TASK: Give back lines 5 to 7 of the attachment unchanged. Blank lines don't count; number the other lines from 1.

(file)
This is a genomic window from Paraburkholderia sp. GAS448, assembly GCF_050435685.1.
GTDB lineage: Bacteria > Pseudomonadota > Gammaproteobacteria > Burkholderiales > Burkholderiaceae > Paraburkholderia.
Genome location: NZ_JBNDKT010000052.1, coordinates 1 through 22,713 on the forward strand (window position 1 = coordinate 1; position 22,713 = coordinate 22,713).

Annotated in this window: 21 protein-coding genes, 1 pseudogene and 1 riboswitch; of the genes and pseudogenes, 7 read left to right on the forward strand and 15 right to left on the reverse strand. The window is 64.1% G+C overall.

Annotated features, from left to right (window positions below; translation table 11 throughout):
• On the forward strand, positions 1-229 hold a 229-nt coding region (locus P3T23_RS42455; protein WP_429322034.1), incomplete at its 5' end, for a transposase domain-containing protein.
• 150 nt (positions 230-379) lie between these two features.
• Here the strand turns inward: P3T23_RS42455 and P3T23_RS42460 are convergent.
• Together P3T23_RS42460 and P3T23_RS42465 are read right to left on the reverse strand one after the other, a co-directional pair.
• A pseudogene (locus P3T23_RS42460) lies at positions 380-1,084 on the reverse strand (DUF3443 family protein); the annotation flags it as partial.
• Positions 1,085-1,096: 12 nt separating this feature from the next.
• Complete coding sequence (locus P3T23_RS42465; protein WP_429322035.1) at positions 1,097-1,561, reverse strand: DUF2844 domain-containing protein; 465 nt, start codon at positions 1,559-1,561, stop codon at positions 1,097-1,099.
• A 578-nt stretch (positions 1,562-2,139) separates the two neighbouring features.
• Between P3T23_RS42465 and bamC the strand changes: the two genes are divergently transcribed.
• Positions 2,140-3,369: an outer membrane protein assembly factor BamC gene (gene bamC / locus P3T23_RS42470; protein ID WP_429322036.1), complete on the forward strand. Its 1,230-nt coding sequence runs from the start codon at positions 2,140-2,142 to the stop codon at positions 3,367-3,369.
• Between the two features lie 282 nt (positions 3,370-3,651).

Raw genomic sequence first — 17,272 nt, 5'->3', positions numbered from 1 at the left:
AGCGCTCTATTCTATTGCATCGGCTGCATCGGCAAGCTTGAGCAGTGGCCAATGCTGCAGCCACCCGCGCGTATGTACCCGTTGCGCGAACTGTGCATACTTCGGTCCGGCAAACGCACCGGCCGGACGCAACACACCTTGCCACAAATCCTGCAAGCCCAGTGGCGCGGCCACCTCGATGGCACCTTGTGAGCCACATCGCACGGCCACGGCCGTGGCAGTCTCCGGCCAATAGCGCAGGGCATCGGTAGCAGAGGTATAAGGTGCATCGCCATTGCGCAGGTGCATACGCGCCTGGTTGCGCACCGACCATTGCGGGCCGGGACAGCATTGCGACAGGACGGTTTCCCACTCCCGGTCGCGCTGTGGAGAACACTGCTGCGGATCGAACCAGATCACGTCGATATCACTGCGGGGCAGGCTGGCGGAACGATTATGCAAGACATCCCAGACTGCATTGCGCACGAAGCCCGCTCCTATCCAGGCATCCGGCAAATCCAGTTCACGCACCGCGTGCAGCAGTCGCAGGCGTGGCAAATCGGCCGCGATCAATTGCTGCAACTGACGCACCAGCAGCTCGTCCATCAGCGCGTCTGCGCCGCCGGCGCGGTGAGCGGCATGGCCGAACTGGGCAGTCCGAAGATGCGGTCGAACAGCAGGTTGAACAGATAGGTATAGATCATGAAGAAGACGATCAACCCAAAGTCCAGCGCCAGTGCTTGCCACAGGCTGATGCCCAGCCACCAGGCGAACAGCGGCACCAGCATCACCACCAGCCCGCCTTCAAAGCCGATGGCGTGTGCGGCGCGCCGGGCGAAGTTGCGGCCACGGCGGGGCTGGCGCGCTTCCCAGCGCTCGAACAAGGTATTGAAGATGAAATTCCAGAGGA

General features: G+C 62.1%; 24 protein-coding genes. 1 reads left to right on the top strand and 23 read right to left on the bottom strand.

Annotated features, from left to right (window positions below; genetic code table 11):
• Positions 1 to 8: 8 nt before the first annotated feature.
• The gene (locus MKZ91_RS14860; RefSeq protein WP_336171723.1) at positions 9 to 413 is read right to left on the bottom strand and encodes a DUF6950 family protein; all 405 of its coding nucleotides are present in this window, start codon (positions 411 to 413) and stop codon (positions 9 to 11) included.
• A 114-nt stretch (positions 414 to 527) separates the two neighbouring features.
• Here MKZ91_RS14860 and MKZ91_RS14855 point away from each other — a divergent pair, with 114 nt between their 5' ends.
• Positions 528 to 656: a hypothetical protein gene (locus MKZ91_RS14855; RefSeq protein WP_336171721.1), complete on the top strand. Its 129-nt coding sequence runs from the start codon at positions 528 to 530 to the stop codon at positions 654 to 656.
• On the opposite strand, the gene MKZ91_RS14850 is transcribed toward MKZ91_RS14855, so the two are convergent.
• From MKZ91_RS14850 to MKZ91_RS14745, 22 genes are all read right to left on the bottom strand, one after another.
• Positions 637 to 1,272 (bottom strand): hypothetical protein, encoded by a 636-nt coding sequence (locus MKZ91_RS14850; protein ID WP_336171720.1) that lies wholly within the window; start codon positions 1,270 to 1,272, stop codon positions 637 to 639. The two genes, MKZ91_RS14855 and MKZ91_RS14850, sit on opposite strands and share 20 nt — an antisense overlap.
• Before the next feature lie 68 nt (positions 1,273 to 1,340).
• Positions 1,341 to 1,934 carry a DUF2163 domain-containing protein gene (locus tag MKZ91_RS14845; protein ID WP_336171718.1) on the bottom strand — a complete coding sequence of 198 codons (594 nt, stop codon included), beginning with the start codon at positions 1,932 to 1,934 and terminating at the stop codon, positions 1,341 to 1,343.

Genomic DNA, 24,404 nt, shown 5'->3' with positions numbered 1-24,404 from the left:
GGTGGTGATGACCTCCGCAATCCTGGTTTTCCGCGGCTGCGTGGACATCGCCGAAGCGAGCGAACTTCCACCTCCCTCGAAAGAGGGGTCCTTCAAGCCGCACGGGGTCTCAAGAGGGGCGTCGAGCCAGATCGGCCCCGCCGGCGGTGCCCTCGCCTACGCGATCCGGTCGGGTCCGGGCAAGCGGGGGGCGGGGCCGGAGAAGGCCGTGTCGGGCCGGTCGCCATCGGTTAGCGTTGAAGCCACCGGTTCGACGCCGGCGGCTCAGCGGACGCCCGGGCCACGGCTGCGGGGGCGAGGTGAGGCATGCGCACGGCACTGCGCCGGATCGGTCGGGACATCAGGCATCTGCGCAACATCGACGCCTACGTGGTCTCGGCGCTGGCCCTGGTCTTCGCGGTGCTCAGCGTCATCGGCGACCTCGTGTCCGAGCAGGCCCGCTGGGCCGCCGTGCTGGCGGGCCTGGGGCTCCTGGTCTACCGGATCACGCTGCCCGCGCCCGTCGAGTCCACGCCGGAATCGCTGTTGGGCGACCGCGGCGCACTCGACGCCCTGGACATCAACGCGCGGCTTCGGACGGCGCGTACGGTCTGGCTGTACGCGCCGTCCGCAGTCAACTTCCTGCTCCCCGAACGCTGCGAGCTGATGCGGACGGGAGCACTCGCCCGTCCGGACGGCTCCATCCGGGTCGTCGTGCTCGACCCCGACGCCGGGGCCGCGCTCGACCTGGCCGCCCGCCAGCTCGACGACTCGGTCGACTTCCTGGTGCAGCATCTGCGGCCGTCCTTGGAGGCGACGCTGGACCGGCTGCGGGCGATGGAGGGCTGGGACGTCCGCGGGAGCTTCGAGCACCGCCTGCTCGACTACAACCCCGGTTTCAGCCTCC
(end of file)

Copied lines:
Annotated features, from left to right (window positions below; translation table 11 throughout):
• On the forward strand, positions 1-229 hold a 229-nt coding region (locus P3T23_RS42455; protein WP_429322034.1), incomplete at its 5' end, for a transposase domain-containing protein.
• 150 nt (positions 230-379) lie between these two features.